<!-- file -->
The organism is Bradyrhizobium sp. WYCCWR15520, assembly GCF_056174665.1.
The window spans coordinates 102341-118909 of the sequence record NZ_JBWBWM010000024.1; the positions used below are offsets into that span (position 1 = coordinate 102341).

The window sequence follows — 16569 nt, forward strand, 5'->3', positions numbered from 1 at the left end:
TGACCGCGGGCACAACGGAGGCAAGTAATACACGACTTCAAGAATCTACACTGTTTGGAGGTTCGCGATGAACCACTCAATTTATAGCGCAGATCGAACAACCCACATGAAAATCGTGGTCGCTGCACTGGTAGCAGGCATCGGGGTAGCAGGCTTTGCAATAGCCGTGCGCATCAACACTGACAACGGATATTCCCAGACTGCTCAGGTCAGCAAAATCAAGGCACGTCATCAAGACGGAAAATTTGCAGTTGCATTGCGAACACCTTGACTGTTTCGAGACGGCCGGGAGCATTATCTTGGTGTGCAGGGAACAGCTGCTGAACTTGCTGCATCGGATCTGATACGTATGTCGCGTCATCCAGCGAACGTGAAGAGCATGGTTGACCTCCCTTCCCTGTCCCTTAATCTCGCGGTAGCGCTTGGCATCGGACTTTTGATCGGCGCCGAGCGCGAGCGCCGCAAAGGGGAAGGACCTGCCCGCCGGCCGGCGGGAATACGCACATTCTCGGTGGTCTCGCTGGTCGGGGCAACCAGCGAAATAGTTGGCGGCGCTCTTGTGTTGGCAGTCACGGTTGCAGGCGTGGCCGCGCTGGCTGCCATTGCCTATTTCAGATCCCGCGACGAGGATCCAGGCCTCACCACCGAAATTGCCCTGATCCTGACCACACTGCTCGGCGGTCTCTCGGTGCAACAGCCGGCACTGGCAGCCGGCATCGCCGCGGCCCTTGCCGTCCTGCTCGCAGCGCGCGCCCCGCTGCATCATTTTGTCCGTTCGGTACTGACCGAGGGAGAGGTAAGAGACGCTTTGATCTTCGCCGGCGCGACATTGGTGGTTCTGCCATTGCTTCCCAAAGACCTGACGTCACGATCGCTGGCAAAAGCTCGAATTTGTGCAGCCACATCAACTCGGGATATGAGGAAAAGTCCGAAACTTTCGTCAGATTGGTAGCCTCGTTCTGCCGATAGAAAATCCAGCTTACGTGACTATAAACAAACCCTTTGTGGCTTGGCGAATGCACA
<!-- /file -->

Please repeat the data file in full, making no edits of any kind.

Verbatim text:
The organism is Bradyrhizobium sp. WYCCWR15520, assembly GCF_056174665.1.
The window spans coordinates 102341-118909 of the sequence record NZ_JBWBWM010000024.1; the positions used below are offsets into that span (position 1 = coordinate 102341).

The window sequence follows — 16569 nt, forward strand, 5'->3', positions numbered from 1 at the left end:
TGACCGCGGGCACAACGGAGGCAAGTAATACACGACTTCAAGAATCTACACTGTTTGGAGGTTCGCGATGAACCACTCAATTTATAGCGCAGATCGAACAACCCACATGAAAATCGTGGTCGCTGCACTGGTAGCAGGCATCGGGGTAGCAGGCTTTGCAATAGCCGTGCGCATCAACACTGACAACGGATATTCCCAGACTGCTCAGGTCAGCAAAATCAAGGCACGTCATCAAGACGGAAAATTTGCAGTTGCATTGCGAACACCTTGACTGTTTCGAGACGGCCGGGAGCATTATCTTGGTGTGCAGGGAACAGCTGCTGAACTTGCTGCATCGGATCTGATACGTATGTCGCGTCATCCAGCGAACGTGAAGAGCATGGTTGACCTCCCTTCCCTGTCCCTTAATCTCGCGGTAGCGCTTGGCATCGGACTTTTGATCGGCGCCGAGCGCGAGCGCCGCAAAGGGGAAGGACCTGCCCGCCGGCCGGCGGGAATACGCACATTCTCGGTGGTCTCGCTGGTCGGGGCAACCAGCGAAATAGTTGGCGGCGCTCTTGTGTTGGCAGTCACGGTTGCAGGCGTGGCCGCGCTGGCTGCCATTGCCTATTTCAGATCCCGCGACGAGGATCCAGGCCTCACCACCGAAATTGCCCTGATCCTGACCACACTGCTCGGCGGTCTCTCGGTGCAACAGCCGGCACTGGCAGCCGGCATCGCCGCGGCCCTTGCCGTCCTGCTCGCAGCGCGCGCCCCGCTGCATCATTTTGTCCGTTCGGTACTGACCGAGGGAGAGGTAAGAGACGCTTTGATCTTCGCCGGCGCGACATTGGTGGTTCTGCCATTGCTTCCCAAAGACCTGACGTCACGATCGCTGGCAAAAGCTCGAATTTGTGCAGCCACATCAACTCGGGATATGAGGAAAAGTCCGAAACTTTCGTCAGATTGGTAGCCTCGTTCTGCCGATAGAAAATCCAGCTTACGTGACTATAAACAAACCCTTTGTGGCTTGGCGAATGCACA